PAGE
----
The recent accord between the US and the UK could have repercussions for resellers, managed service providers.

Kelly Teal, Contributing Editor

November 13, 2019

5 Min Read
Cloud question marks

The recent executive agreement between the United States and the U.K., facilitated by the CLOUD Act, could impact the channel, particularly resellers and managed service providers with operations here and across the pond.

As a refresher, the CLOUD Act became law in April 2018. It “allows a foreign government with which the U.S. has a sharing agreement to contact U.S. companies directly to compel production of personal data without notifying the individual,” as law firm Squire Patton Boggs wrote in a recent blog.

On Oct. 3, the U.S. and the U.K. signed a deal to allow their respective law enforcement agencies “with appropriate authorization, to demand electronic data regarding serious crime, including terrorism, child sexual abuse, and cybercrime, directly from tech companies based in the other country, without legal barriers,” the U.S. Department of Justice wrote in a press release.

While current legislation already paves the way for such sharing, the process to obtain data can take up to two years. The executive agreement hastens that timeline.


US Attorney General William Barr

“This agreement will enhance the ability of the United States and the United Kingdom to fight serious crime … by allowing more efficient and effective access to data needed for quick-moving investigations,” U.S. Attorney General William Barr said in a prepared statement. “Only by addressing the problem of timely access to electronic evidence of crime committed in one country that is stored in another, can we hope to keep pace with 21st Century threats.  This agreement will make the citizens of both countries safer, while at the same time assuring robust protections for privacy and civil liberties.”

Few will argue the value of speeding up the time it takes for authorities to bring criminals to justice. However, the CLOUD Act is intended to apply broadly. The U.S.-U.K. executive agreement could put international channel partners in a bind.


Bitglass’s Jacob Serpa

“Unfortunately, the U.S.’s CLOUD Act is troublesome for companies that are trying to remain compliant with GDPR as the two regulations conflict with one another,” Jacob Serpa, senior product marketing manager at cloud security vendor Bitglass, told Channel Futures. “The CLOUD Act requires that contract data processors provide stored data to relevant U.S. authorities as requested. However, when these data processors share data as demanded under the CLOUD Act, it can lead to noncompliance for organizations under GDPR if said data falls within the scope of the EU’s data privacy law.”

Because of that, Serpa added, channel partners in the United States and the U.K. “must take both regulations into consideration when selecting a security solution. Additionally, they must wait to see how discussions between the U.S. and the EU will unfold as they seek to reconcile their data privacy laws.”

For partners contracting directly with the likes of Amazon Web Services, Google Cloud Platform, Microsoft Azure and similar public cloud providers, there should be less to worry about.

“The CLOUD Act does not impact AWS services or how we operate our business,” AWS says on its website. “Historically, we have…

…received very few United States law enforcement requests, and we are transparent about the number of requests that we receive.”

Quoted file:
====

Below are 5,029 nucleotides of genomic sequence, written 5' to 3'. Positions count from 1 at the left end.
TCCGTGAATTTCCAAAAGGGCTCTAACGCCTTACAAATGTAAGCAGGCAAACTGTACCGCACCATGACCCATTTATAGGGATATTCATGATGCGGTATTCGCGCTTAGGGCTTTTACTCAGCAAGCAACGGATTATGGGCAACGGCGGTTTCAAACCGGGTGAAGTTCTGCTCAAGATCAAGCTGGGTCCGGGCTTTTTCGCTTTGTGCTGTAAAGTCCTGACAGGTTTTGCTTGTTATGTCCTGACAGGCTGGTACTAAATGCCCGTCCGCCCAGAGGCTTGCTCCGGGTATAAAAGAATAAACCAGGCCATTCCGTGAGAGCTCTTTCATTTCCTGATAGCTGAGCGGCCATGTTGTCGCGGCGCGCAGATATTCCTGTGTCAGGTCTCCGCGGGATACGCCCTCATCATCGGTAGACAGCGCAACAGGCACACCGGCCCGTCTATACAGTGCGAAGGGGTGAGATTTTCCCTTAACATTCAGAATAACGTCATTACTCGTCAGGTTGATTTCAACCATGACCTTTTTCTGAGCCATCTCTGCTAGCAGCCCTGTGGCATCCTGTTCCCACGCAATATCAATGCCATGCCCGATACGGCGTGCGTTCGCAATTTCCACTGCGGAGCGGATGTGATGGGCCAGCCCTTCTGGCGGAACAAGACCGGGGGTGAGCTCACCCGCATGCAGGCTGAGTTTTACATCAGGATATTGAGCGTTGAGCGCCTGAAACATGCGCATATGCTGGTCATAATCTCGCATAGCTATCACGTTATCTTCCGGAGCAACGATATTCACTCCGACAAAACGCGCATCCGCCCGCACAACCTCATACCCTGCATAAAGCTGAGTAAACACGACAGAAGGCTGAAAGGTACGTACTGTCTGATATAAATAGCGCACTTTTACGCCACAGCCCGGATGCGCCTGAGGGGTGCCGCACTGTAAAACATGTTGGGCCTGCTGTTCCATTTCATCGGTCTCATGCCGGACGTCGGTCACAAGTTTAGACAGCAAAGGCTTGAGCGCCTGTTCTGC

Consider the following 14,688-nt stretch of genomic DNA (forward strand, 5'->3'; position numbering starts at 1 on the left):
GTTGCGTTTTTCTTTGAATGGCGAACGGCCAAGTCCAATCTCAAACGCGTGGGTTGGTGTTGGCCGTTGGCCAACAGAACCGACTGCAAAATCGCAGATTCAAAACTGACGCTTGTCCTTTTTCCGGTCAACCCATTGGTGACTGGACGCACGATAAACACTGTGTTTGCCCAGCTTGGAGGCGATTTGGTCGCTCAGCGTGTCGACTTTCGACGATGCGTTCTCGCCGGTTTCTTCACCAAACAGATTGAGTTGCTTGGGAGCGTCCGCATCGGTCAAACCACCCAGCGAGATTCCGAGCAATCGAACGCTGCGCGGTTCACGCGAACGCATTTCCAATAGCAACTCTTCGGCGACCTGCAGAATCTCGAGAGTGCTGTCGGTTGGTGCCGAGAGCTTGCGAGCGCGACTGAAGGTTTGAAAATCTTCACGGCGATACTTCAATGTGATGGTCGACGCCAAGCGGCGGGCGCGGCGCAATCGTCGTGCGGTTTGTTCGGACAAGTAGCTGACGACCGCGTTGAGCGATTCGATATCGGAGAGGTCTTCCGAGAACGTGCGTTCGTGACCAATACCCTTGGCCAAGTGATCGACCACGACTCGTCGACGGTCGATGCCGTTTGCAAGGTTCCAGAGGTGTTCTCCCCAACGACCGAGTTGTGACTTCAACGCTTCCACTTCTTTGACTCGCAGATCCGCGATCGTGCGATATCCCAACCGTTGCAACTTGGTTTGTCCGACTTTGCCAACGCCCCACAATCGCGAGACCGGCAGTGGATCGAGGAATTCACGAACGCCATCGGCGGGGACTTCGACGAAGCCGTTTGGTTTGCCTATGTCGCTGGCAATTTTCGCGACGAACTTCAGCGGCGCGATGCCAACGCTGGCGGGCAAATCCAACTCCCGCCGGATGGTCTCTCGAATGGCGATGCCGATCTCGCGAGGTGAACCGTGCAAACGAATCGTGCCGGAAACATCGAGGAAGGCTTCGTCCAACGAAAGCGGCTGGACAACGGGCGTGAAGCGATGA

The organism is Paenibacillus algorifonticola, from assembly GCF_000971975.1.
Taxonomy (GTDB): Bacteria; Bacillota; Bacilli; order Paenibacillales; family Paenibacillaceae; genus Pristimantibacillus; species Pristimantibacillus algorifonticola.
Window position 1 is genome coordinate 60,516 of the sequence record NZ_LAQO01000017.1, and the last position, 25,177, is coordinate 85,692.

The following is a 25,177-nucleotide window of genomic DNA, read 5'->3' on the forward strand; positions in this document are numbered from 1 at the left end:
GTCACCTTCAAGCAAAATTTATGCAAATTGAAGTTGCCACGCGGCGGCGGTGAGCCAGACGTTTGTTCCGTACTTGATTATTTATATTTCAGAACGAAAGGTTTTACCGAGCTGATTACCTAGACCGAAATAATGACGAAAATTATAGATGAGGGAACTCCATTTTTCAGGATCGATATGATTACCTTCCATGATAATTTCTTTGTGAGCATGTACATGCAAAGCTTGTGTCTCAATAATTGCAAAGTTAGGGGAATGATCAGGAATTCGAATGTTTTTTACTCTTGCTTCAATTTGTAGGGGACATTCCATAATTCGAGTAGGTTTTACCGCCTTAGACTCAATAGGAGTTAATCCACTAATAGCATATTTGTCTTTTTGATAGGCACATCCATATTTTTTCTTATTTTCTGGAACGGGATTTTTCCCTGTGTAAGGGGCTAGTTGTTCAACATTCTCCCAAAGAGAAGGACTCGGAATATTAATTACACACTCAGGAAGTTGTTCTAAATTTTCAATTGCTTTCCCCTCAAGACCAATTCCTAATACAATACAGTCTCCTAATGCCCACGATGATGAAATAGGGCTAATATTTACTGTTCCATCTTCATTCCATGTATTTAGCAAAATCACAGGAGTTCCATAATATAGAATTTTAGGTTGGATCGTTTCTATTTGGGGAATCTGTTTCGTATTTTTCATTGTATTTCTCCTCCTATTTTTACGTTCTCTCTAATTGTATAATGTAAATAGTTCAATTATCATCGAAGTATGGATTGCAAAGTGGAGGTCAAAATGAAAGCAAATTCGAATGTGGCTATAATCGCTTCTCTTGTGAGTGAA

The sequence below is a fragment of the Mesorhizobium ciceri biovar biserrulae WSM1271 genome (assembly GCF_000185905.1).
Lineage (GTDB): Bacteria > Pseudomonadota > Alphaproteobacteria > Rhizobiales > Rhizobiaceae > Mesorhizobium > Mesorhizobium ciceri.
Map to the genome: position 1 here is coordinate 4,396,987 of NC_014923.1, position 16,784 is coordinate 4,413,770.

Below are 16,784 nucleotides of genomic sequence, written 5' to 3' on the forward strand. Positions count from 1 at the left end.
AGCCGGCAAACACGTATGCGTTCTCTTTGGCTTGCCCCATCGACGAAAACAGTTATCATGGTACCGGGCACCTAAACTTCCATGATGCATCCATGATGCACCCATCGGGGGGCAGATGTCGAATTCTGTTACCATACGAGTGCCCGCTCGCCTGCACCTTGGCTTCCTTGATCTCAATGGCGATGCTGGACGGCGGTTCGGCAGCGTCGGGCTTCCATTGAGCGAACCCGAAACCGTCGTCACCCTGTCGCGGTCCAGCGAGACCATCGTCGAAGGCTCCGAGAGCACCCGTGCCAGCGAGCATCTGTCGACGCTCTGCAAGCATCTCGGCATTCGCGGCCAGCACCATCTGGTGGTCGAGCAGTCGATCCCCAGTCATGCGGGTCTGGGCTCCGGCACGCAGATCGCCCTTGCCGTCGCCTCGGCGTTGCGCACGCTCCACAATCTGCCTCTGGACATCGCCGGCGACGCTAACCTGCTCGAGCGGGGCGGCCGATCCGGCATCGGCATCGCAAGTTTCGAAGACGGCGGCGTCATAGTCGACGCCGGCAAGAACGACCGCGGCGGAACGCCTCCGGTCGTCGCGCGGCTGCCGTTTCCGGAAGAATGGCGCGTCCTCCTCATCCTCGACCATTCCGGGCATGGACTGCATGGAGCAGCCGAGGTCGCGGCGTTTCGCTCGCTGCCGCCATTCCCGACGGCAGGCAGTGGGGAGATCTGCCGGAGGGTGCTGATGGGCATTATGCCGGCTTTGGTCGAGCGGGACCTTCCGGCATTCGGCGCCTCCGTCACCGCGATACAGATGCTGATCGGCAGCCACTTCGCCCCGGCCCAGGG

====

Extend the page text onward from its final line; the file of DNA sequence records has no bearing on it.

AWS, the world’s largest cloud vendor, says it carefully examines any such requests for accuracy and lawfulness.

“Where we need to act to protect customers, we’ll continue to do so,” the provider states. “We have a history of challenging government requests for customer information that we believe are over-broad or otherwise inappropriate. If we are required to disclose customer content, we will continue to notify customers before disclosure to provide them the opportunity to seek protection from disclosure, unless prohibited by law.”

Microsoft has been a vocal supporter of the CLOUD Act, calling it “the foundation for a new generation of international agreements [that] preserves rights of cloud service providers like Microsoft to protect privacy rights until such agreements are in place.”


Google Cloud’s Thomas Kurian

Meanwhile, Google Cloud CEO Thomas Kurian wrote in an Oct. 24 blog that the U.S.-U.K. executive agreement does not change the company’s approach to government requests to disclose enterprise data.

“Our team reviews and evaluates each and every one of the requests we receive for legal validity and appropriate scope, as well as for compliance with international human rights standards, our own policies, and applicable law,” Kurian wrote. “We do not provide ‘backdoor’ direct access to any government and we do not hesitate to protect customer interests.”

As such, starting early next year, Google Cloud will publish the number of law enforcement requests it receives for Google Cloud Platform and G Suite enterprise data. Kurian called the initiative “an important milestone in our efforts to improve transparency and help address broader uncertainty about how often governments are coming to Google to request access to enterprise customer data.”

Channel Futures reached out to several partners and analysts for comment on the CLOUD Act executive agreement between the United States and the U.K. to no avail. Some declined to comment while others did not respond to interview requests.

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About the Author(s)

Kelly Teal

Contributing Editor, Channel Futures

Kelly Teal has more than 20 years’ experience as a journalist, editor and analyst, with longtime expertise in the indirect channel. She worked on the Channel Partners magazine staff for 11 years. Kelly now is principal of Kreativ Energy LLC.

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